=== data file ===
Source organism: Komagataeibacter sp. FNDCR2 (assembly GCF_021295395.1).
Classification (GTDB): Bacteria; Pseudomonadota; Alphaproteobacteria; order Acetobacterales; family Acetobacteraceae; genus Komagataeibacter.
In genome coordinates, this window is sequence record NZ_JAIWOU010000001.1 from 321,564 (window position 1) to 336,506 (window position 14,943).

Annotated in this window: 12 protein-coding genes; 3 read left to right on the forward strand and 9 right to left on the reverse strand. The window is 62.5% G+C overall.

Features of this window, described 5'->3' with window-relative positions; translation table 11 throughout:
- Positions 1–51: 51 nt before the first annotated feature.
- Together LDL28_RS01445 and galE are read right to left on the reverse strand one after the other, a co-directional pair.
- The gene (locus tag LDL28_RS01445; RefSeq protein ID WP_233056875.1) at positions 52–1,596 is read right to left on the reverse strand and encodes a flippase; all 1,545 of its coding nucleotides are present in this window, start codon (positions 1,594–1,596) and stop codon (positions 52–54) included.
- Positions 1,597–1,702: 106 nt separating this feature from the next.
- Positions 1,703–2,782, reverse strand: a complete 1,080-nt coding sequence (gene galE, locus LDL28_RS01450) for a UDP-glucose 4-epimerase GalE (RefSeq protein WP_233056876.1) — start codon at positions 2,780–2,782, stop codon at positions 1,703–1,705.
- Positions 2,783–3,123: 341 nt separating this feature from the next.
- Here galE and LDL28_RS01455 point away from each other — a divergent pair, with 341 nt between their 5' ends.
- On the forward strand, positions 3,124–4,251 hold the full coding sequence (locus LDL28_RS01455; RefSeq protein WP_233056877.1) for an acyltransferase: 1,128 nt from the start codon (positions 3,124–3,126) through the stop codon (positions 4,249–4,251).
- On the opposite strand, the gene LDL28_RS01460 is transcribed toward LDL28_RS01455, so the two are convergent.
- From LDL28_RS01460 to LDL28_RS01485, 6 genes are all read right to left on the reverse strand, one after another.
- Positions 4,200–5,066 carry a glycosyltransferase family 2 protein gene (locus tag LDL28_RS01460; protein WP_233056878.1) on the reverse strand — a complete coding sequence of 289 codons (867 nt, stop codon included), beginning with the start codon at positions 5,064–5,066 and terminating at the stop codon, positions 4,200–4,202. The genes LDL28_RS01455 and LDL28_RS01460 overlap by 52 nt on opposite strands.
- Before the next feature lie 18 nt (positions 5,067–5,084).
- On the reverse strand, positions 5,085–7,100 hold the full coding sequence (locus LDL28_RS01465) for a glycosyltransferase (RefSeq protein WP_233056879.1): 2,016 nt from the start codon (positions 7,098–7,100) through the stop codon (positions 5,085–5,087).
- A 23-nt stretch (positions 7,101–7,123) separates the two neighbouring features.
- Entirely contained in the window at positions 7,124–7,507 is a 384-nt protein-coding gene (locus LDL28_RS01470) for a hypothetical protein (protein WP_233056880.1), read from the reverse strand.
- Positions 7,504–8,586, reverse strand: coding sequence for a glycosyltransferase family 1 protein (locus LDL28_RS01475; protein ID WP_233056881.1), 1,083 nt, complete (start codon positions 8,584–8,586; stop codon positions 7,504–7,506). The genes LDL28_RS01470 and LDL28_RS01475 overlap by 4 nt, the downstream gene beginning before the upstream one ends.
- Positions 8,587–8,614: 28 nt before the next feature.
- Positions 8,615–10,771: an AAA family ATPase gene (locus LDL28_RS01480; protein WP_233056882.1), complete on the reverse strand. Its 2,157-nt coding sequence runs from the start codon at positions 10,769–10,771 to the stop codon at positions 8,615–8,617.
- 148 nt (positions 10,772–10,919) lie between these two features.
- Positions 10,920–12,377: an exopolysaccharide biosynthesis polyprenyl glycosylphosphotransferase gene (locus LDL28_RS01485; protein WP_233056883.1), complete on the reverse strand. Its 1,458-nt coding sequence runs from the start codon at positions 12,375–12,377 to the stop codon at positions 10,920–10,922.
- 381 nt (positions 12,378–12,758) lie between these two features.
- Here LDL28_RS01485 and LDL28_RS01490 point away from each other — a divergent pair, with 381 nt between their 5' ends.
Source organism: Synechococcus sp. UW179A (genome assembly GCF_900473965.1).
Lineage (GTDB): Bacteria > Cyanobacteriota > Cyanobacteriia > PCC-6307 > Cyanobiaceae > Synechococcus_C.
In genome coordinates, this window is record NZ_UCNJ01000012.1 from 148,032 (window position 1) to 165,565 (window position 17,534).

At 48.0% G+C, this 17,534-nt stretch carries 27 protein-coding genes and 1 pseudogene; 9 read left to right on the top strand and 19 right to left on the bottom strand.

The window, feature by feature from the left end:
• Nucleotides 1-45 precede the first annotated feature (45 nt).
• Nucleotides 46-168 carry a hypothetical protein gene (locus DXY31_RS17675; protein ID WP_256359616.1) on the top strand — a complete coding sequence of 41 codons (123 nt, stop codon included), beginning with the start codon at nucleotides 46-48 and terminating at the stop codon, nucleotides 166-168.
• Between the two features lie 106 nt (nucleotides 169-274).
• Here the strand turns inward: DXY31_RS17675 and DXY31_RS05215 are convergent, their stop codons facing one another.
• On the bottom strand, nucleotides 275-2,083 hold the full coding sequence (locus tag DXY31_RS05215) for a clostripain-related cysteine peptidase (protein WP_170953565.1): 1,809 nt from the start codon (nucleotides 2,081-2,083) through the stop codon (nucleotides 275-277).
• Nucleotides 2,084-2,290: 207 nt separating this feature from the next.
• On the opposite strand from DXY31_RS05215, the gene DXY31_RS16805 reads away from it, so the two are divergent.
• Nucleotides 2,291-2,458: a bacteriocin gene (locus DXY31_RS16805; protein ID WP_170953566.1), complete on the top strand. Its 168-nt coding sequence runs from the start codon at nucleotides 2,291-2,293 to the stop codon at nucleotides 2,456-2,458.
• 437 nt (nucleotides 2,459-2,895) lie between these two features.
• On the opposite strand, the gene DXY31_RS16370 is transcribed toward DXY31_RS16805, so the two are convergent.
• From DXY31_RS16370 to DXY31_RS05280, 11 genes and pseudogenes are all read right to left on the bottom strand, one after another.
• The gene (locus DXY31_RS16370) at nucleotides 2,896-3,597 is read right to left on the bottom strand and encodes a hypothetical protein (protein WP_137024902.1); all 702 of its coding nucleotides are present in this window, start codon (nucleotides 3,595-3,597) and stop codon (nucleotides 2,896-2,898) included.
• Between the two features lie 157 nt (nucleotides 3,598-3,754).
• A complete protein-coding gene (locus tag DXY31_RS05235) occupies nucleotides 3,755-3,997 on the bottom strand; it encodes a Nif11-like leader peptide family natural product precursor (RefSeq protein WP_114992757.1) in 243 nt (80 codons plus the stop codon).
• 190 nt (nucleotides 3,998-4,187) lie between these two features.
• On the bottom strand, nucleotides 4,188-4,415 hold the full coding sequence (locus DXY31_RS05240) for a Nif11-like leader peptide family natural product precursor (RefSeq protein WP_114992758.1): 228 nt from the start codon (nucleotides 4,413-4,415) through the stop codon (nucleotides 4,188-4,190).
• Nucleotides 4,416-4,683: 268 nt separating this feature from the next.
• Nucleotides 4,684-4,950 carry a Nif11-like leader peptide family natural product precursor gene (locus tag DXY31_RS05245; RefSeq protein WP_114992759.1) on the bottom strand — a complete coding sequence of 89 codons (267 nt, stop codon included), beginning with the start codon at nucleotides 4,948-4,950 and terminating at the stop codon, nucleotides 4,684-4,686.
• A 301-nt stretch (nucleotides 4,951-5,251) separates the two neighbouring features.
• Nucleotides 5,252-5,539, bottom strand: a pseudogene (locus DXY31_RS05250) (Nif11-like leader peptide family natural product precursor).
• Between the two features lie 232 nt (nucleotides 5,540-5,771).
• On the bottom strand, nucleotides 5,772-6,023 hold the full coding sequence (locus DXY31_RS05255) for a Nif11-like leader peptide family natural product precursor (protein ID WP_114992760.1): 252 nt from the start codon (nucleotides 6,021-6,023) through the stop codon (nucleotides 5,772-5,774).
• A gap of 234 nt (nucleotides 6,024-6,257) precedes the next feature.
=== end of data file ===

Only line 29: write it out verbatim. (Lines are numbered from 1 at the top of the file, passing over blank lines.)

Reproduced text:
Lineage (GTDB): Bacteria > Cyanobacteriota > Cyanobacteriia > PCC-6307 > Cyanobiaceae > Synechococcus_C.